The start of Lent means hundreds of Pittsburgh-area churches are also starting the long-time tradition of the Lenten Fish Fry.
Are you “Heaven Sent” or “Hell Bent”?
The season of self-renunciation is upon us. Oh yes, Lent.
On Good Friday in Etna, the faithful take part in a tradition that started 20 years ago, symbolically retracing the final steps of Jesus.
A fish fry? What’s that? This is what I was saying two years ago after first moving to Pittsburgh.
Ash Wednesday at Mount Saint Peter Parish in New Kensington. The faithful receive the ashen symbol of the cross at a church that dates back 123 years.
If you ask most people when they go to church, the answer is normally Sunday. However, many American Christians will be in church on this Ash Wednesday.
The basement of the Good Samaritan Church in Ambridge was like an assembly line Monday night.
The Lenten season is almost here; and if that means you’ll be foregoing meat on Fridays for a fish lunch or dinner — you’re in luck! The annual KDKA Fish Fry Guide is back so you can plan ahead and find some great places to grab the catch of the day!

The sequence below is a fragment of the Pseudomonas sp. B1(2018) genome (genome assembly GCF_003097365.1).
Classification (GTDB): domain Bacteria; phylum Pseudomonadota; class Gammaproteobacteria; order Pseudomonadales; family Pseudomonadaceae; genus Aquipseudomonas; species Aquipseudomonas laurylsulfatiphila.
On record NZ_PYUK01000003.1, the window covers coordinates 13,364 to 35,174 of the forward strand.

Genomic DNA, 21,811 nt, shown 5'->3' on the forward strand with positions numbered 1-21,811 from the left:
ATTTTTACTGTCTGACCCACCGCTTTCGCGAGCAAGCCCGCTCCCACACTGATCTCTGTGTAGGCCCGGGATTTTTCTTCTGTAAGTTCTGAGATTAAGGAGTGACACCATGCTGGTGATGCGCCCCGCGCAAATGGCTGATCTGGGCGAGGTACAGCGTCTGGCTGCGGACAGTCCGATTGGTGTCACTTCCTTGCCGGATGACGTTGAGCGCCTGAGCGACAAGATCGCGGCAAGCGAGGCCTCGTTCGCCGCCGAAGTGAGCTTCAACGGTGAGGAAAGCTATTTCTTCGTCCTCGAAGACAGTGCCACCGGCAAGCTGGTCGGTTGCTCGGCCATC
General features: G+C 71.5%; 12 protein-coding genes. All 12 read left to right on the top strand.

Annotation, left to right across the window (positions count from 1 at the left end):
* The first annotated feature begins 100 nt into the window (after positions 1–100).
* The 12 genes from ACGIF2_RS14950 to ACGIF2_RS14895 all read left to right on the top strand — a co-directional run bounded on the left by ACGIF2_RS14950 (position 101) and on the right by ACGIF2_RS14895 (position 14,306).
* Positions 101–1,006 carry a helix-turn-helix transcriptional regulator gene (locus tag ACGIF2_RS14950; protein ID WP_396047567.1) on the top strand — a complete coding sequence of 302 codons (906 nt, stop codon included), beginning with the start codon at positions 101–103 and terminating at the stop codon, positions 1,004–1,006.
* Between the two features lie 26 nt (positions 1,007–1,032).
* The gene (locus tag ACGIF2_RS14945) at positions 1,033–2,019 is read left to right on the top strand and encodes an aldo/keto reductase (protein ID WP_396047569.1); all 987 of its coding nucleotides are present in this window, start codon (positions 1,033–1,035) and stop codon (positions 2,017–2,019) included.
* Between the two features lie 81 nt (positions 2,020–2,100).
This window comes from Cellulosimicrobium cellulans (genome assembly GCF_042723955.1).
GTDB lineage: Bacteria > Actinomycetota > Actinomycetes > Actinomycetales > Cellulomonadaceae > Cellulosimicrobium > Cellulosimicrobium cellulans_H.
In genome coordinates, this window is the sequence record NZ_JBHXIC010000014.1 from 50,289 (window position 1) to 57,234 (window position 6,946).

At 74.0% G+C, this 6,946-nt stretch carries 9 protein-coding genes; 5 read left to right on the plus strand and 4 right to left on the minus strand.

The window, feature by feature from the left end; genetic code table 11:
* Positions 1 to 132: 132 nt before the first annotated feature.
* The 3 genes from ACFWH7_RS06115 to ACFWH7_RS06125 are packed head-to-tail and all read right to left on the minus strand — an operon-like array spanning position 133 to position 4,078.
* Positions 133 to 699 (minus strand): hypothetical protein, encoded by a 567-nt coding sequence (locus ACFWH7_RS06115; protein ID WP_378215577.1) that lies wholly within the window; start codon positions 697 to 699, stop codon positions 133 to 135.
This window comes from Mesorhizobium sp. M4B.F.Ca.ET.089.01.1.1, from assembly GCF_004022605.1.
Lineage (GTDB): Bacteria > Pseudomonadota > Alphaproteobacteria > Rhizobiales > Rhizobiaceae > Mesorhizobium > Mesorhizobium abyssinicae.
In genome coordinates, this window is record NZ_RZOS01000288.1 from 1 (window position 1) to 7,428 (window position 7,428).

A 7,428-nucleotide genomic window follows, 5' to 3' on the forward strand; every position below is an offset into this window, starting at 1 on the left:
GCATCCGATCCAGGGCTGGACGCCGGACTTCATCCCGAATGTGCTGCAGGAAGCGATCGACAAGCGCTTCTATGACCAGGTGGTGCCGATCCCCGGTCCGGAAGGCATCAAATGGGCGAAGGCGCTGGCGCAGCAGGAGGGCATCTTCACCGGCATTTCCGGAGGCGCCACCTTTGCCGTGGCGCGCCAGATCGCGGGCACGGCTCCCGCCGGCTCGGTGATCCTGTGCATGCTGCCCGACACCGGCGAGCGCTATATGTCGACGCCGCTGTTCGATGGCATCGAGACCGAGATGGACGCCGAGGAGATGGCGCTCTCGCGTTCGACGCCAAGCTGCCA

Looking for a fish fry? Well, now there’s a map to help you.
Not everyone could get to church today to celebrate Ash Wednesday, so one local church leader answered the call by taking the ashes to the people.
Kitchens across the area were busy this morning with people prepping for their annual fish fry.
Everywhere you go, people are online on Facebook, Twitter and other forms of social media, but one local pastor is challenging his congregation to a special Lenten sacrifice.
The Lenten season is here; and if that means you’ll be foregoing meat on Fridays for a fish lunch or dinner — you’re in luck! The annual KDKA Fish Fry Guide is back so you can plan ahead and find some great places to grab the catch of the day!
The first Friday of Lent always “reels ’em in” at Wholey’s in the Strip District. But this year, the popular fish market has added reason to celebrate. Wholey’s is 100 years old.